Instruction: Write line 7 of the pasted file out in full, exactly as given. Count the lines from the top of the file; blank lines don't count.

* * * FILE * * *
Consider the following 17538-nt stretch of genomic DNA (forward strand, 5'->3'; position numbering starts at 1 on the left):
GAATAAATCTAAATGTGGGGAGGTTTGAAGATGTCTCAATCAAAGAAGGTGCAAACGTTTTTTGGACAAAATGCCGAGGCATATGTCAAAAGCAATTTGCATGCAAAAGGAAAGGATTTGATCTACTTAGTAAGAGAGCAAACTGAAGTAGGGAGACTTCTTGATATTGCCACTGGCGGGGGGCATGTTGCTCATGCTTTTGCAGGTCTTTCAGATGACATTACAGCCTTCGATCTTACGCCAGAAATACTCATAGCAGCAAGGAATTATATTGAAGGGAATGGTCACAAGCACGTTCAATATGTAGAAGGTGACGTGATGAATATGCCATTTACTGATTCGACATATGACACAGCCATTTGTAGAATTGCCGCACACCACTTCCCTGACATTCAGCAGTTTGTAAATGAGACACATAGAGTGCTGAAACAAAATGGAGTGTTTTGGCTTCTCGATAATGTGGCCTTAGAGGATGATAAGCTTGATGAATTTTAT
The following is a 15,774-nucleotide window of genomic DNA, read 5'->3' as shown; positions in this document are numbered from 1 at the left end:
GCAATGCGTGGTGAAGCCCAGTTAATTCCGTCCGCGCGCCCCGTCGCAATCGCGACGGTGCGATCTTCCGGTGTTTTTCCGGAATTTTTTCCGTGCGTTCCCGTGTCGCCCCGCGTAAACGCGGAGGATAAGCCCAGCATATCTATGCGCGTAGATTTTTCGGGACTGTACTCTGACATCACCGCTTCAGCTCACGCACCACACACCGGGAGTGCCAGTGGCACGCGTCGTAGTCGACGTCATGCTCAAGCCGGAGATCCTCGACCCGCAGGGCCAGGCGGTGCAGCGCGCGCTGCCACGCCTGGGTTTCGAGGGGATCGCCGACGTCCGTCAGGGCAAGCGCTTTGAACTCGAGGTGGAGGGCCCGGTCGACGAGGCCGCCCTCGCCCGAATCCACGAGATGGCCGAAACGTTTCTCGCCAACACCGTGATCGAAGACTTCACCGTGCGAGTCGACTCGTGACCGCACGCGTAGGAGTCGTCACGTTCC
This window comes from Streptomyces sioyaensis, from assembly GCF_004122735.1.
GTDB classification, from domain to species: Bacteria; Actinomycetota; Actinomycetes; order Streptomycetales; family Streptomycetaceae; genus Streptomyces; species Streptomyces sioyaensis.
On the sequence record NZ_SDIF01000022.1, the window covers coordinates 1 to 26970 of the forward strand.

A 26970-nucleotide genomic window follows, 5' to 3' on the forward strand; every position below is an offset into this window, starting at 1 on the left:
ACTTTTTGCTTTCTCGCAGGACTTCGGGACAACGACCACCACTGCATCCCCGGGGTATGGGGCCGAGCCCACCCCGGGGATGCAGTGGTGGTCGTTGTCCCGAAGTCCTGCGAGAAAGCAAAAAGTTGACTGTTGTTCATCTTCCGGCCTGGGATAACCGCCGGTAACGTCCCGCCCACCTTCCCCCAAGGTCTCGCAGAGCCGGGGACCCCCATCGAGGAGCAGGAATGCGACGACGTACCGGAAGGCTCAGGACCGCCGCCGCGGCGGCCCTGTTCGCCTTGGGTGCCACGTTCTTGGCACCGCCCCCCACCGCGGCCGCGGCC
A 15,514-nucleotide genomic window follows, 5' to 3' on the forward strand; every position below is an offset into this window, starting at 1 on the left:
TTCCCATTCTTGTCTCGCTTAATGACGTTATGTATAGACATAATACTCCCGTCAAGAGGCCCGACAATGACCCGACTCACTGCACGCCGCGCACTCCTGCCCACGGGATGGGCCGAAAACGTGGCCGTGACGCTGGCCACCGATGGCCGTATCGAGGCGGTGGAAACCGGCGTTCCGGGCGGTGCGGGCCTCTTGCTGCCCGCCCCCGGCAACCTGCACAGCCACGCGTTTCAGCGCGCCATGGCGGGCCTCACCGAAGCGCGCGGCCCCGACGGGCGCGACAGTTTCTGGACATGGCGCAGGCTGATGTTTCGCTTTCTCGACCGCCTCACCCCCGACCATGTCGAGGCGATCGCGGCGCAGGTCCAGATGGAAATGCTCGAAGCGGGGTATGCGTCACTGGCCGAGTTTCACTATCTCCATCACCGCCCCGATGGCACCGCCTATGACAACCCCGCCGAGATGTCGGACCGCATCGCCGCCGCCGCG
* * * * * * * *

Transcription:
On the sequence record NZ_SDIF01000022.1, the window covers coordinates 1 to 26970 of the forward strand.